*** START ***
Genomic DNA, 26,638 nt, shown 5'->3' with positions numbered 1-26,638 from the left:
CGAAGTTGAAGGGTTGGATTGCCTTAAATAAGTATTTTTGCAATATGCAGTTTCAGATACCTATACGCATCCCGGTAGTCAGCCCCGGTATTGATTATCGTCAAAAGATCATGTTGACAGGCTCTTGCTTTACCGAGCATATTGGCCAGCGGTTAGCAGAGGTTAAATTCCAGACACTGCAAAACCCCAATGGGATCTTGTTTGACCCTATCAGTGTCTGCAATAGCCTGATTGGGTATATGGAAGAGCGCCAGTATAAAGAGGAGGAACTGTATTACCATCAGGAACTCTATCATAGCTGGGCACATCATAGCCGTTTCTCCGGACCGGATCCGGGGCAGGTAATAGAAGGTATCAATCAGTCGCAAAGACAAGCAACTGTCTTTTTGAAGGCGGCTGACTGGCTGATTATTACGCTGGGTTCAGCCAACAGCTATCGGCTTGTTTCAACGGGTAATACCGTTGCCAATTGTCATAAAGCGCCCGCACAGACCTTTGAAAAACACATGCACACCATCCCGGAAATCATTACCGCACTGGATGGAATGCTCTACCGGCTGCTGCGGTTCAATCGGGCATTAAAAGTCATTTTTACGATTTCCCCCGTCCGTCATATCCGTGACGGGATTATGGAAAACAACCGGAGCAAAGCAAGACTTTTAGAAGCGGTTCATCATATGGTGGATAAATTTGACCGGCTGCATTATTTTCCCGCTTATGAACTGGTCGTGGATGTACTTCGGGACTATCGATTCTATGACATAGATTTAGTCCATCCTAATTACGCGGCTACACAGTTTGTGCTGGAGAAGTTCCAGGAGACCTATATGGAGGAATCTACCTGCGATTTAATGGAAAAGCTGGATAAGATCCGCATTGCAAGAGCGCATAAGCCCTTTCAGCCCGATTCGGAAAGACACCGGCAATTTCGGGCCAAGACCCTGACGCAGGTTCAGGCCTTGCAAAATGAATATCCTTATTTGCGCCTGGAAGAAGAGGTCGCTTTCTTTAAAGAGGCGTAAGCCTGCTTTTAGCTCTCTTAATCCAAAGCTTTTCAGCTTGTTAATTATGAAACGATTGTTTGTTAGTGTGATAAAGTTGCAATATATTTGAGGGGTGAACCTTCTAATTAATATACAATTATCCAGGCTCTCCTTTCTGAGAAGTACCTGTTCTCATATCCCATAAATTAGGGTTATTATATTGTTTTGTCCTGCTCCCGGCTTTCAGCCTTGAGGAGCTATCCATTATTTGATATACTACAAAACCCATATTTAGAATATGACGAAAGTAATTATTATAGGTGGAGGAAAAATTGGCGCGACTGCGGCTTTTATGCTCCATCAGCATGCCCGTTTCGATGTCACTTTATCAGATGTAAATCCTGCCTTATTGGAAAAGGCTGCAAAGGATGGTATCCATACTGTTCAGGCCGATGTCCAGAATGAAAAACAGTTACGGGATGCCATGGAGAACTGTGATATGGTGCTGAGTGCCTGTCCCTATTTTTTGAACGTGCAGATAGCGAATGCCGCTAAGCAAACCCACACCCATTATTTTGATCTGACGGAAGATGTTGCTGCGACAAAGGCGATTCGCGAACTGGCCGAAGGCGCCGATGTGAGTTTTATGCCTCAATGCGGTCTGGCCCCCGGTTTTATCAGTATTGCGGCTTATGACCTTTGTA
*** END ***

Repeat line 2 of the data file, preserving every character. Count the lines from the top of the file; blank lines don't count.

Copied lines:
CGAAGTTGAAGGGTTGGATTGCCTTAAATAAGTATTTTTGCAATATGCAGTTTCAGATACCTATACGCATCCCGGTAGTCAGCCCCGGTATTGATTATCGTCAAAAGATCATGTTGACAGGCTCTTGCTTTACCGAGCATATTGGCCAGCGGTTAGCAGAGGTTAAATTCCAGACACTGCAAAACCCCAATGGGATCTTGTTTGACCCTATCAGTGTCTGCAATAGCCTGATTGGGTATATGGAAGAGCGCCAGTATAAAGAGGAGGAACTGTATTACCATCAGGAACTCTATCATAGCTGGGCACATCATAGCCGTTTCTCCGGACCGGATCCGGGGCAGGTAATAGAAGGTATCAATCAGTCGCAAAGACAAGCAACTGTCTTTTTGAAGGCGGCTGACTGGCTGATTATTACGCTGGGTTCAGCCAACAGCTATCGGCTTGTTTCAACGGGTAATACCGTTGCCAATTGTCATAAAGCGCCCGCACAGACCTTTGAAAAACACATGCACACCATCCCGGAAATCATTACCGCACTGGATGGAATGCTCTACCGGCTGCTGCGGTTCAATCGGGCATTAAAAGTCATTTTTACGATTTCCCCCGTCCGTCATATCCGTGACGGGATTATGGAAAACAACCGGAGCAAAGCAAGACTTTTAGAAGCGGTTCATCATATGGTGGATAAATTTGACCGGCTGCATTATTTTCCCGCTTATGAACTGGTCGTGGATGTACTTCGGGACTATCGATTCTATGACATAGATTTAGTCCATCCTAATTACGCGGCTACACAGTTTGTGCTGGAGAAGTTCCAGGAGACCTATATGGAGGAATCTACCTGCGATTTAATGGAAAAGCTGGATAAGATCCGCATTGCAAGAGCGCATAAGCCCTTTCAGCCCGATTCGGAAAGACACCGGCAATTTCGGGCCAAGACCCTGACGCAGGTTCAGGCCTTGCAAAATGAATATCCTTATTTGCGCCTGGAAGAAGAGGTCGCTTTCTTTAAAGAGGCGTAAGCCTGCTTTTAGCTCTCTTAATCCAAAGCTTTTCAGCTTGTTAATTATGAAACGATTGTTTGTTAGTGTGATAAAGTTGCAATATATTTGAGGGGTGAACCTTCTAATTAATATACAATTATCCAGGCTCTCCTTTCTGAGAAGTACCTGTTCTCATATCCCATAAATTAGGGTTATTATATTGTTTTGTCCTGCTCCCGGCTTTCAGCCTTGAGGAGCTATCCATTATTTGATATACTACAAAACCCATATTTAGAATATGACGAAAGTAATTATTATAGGTGGAGGAAAAATTGGCGCGACTGCGGCTTTTATGCTCCATCAGCATGCCCGTTTCGATGTCACTTTATCAGATGTAAATCCTGCCTTATTGGAAAAGGCTGCAAAGGATGGTATCCATACTGTTCAGGCCGATGTCCAGAATGAAAAACAGTTACGGGATGCCATGGAGAACTGTGATATGGTGCTGAGTGCCTGTCCCTATTTTTTGAACGTGCAGATAGCGAATGCCGCTAAGCAAACCCACACCCATTATTTTGATCTGACGGAAGATGTTGCTGCGACAAAGGCGATTCGCGAACTGGCCGAAGGCGCCGATGTGAGTTTTATGCCTCAATGCGGTCTGGCCCCCGGTTTTATCAGTATTGCGGCTTATGACCTTTGTA